Failure to pay, breach and abandonment: termination provisions put to the test

Failure to pay, breach and abandonment: termination provisions put to the test

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It is often unclear whether a party to a contract has a right to terminate for the other’s breach, with the associated risk of being in breach for non-performance itself if it gets it wrong.  The recent construction case PBS Energo AS v Bester Generacion UK Ltd and another [2020] EWHC 223 (TCC) addressed the validity of purported terminations by both parties and Cockerill J’s judgment highlights various issues likely to be of interest to commercial lawyers.

The case concerned the aborted construction of a biomass energy plant in North Wales.  PBS, the contractor, claimed to terminate on grounds including Bester’s failure to pay a milestone payment by the due date or to agree to PBS’s claims for extensions of time.  Bester relied more successfully on a contractual right to terminate for abandonment of the works.

Failure to pay a milestone payment did not justify termination by the contractor

On the facts, the milestone in question had not been achieved by the contractor, but Cockerill J noted a simple failure to pay would not usually trigger a right to terminate.  This was reinforced by the payment mechanisms and provision for interest for late payment.  As PBS could not exercise its specific right to terminate for non-payment as it had not complied with the relevant mechanism, the judge considered the contractual right to terminate for “substantial” breach.  She found that this was a lesser hurdle than common law repudiatory breach and “material” breach.  Even so, although a payment obligation that was particularly large or repeated failures to pay may fall within the meaning of “substantial” breach, an instalment representing 5% of the contract price did not in this case.

Contractor was not entitled to terminate for the employer’s failure to agree an extension of time

Cockerill J held that refusing an extension of time did not amount to a “material breach” by the employer justifying termination by PBS (as PBS had alleged).  This was based on the fact that the contractor had the option to refer the refusal to extend to adjudication so Bester’s rejection of its request was “not final”.  It remains to be seen whether the judge would have reached a different conclusion had adjudication not been an option for the contractor. 

Bester could terminate for abandonment

Bester was entitled to rely on its contractual right to terminate for abandonment of the works by the contractor.  The judge considered whether the prevention principle (that a party cannot require another to comply with an obligation where that party has itself prevented compliance), could in theory assist the contractor, in light of claims it had been locked off site.  However, she found that the prevention principle was of narrow application and there must be some “prevention in fact”.  Here, there had been no such prevention, as it was the contractor who had purported to terminate, stopped progress on site and made no attempt to resume works and it could not point to locking of the site (which on the evidence, Bester was not responsible for), as a reason not to carry out the works.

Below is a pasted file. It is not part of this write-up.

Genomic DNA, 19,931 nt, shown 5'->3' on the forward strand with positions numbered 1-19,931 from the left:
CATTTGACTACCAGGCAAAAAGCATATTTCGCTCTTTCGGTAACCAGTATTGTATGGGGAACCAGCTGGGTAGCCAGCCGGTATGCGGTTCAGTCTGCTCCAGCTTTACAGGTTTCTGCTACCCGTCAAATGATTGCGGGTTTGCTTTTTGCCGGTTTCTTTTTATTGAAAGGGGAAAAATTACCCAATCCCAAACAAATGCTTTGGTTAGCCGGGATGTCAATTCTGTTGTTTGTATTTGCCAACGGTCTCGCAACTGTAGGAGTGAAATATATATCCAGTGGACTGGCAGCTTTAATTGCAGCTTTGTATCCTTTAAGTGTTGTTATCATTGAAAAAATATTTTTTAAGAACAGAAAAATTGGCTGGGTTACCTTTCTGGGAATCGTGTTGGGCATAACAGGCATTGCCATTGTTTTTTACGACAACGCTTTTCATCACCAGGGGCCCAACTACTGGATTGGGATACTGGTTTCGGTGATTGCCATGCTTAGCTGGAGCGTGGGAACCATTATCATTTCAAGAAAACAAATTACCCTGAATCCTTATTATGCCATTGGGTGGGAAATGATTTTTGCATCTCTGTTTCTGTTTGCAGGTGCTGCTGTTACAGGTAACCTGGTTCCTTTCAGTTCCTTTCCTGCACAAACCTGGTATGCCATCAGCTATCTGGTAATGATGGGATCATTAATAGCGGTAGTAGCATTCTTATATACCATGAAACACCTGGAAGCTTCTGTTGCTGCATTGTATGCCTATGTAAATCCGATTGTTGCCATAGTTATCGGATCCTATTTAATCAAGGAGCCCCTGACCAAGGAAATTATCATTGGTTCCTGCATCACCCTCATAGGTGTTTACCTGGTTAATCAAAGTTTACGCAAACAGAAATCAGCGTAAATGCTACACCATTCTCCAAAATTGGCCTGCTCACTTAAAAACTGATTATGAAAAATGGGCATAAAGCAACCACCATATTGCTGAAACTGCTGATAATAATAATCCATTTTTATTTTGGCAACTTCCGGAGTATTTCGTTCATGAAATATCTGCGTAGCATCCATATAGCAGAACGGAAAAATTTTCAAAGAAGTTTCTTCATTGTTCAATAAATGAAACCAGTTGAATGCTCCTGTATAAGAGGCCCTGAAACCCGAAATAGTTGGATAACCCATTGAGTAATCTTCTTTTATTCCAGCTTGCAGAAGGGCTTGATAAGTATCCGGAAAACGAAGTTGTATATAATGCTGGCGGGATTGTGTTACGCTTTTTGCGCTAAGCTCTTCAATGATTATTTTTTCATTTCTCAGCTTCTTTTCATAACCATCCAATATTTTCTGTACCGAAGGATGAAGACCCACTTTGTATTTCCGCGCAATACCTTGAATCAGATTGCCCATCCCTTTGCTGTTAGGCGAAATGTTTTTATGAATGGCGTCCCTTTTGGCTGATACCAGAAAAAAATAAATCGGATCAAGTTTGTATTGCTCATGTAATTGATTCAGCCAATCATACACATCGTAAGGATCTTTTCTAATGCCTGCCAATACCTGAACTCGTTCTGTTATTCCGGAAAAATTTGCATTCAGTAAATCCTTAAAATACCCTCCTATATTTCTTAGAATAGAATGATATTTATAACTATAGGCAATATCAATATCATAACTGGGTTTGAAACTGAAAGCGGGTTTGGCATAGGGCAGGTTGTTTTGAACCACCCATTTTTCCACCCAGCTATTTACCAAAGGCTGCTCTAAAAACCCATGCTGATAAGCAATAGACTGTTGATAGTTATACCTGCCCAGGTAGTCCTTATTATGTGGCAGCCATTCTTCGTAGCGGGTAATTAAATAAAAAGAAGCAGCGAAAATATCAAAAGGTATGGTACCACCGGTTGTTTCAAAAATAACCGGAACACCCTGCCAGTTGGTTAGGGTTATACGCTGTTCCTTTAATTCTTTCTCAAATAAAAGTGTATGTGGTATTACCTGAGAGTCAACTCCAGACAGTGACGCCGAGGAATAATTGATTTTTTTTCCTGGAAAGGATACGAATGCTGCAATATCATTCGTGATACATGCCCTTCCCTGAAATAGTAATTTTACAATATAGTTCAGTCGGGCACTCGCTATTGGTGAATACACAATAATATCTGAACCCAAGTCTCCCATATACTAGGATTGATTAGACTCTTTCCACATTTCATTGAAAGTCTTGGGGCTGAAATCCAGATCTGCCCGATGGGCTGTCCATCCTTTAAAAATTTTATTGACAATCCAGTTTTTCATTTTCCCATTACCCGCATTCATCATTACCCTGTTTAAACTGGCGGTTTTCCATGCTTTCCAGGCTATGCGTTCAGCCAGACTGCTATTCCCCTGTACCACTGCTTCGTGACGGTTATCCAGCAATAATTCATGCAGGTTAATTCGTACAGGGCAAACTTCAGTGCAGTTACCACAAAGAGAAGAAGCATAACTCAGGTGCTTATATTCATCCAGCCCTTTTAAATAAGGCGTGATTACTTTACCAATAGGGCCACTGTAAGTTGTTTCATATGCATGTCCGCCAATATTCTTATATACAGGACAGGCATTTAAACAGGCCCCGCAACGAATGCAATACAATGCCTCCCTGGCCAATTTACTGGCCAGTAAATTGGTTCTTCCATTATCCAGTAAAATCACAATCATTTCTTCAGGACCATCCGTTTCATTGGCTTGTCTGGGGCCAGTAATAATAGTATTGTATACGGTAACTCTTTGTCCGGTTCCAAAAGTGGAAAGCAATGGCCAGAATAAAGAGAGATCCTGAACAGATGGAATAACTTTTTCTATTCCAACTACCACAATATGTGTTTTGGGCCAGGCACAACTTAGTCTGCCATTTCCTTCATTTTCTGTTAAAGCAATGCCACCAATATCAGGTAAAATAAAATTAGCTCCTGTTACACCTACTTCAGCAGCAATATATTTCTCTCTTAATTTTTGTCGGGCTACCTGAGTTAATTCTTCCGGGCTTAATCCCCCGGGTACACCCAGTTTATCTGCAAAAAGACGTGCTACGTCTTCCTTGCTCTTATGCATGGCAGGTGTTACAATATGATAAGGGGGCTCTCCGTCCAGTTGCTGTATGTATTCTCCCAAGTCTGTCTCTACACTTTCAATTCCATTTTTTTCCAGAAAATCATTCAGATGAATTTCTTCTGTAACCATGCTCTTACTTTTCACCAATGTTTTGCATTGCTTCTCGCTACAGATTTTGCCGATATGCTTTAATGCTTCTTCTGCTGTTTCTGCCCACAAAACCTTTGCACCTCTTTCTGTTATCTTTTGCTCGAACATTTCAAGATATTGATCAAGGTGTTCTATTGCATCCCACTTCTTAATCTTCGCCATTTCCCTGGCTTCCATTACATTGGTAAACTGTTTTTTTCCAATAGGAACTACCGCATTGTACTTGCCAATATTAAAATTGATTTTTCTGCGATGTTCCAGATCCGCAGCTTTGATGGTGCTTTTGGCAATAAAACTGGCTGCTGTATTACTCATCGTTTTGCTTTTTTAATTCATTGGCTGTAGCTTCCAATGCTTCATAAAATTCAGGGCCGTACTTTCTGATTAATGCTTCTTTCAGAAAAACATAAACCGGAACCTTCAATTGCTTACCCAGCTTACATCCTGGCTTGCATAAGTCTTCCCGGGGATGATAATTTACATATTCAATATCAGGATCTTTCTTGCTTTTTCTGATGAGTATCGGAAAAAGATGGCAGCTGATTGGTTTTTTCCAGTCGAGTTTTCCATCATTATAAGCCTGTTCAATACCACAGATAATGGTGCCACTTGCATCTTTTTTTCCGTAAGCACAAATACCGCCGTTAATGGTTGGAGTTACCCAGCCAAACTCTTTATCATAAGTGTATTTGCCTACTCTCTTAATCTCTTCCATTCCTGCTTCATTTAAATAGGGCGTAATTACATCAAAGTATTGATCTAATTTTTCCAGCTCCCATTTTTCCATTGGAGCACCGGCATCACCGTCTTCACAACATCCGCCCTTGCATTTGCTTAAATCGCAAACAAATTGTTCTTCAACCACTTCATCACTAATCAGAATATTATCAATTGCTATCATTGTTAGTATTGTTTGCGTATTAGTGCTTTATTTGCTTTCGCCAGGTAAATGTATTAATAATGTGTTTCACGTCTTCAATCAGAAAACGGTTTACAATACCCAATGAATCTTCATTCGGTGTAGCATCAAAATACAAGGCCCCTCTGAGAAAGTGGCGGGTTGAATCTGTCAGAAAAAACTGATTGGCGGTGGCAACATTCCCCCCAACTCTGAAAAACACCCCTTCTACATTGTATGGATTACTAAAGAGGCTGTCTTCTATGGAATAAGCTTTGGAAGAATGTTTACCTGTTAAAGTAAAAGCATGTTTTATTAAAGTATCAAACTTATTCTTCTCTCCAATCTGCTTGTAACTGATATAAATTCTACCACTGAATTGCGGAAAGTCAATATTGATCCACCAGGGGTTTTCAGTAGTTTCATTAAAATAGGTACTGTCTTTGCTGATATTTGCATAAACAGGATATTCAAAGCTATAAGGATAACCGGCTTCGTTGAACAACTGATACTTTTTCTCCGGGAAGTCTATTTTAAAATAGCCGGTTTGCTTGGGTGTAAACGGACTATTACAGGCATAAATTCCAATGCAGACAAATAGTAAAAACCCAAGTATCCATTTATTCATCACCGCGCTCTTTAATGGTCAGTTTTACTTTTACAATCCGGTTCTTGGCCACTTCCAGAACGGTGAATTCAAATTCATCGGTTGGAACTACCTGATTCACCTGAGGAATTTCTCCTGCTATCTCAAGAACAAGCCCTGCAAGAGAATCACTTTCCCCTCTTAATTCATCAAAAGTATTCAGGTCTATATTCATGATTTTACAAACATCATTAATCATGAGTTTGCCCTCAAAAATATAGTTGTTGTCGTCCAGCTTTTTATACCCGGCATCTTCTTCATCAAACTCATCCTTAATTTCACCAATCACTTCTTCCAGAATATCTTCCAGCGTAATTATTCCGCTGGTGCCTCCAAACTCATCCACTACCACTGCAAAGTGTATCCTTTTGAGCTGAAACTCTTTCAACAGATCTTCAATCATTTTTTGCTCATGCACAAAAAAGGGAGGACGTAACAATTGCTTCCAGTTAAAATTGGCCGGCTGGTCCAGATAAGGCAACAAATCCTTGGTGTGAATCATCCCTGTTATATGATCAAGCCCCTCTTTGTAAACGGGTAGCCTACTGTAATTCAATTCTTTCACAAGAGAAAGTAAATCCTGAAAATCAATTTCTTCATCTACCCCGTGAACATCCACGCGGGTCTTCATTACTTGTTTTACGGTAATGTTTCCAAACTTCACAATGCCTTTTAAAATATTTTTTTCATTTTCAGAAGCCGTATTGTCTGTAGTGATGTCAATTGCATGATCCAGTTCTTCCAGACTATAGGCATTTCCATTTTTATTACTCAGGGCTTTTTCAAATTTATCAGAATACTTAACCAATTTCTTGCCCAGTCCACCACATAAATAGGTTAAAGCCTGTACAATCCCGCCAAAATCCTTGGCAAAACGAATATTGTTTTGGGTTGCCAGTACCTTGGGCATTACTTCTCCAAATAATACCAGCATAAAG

Liquidated damages and termination

In Triple Point Technology Inc v PTT Public Company Ltd [2019] EWCA Civ, the Court of Appeal found that liquidated damages (“LDs”) were not payable in a situation where completion of the work never took place. Cockerill J reiterated the principle applied in Triple Point that whether LDs are enforceable once a contract is terminated will depend on the wording of the LD clause.  In Triple Point the phrase “up to the date PTT accepts such work” was a fairly clear “marker” that completion was key to the LDs being claimable.  While the drafting will be crucial, Cockerill J observed that it would be more usual for LDs to accrue up to the date of termination.  On the facts, the LDs for delay in favour of Bester were still available up until termination occurred and even though the contract provided it with separate compensation payments (albeit for different losses) upon a termination event.


The case highlights the value of including clear and specific termination rights in contracts plus the importance of complying with any contractual mechanisms required for termination rights to arise.  Clients are often concerned about their rights to terminate for non-payment and this is a reminder that such a right will not always arise automatically.  It also reinforces the principle that the validity of liquidated damages provisions after termination will depend on their wording in each case, with the outcome in Triple Point anticipated to be the exception rather than the norm.

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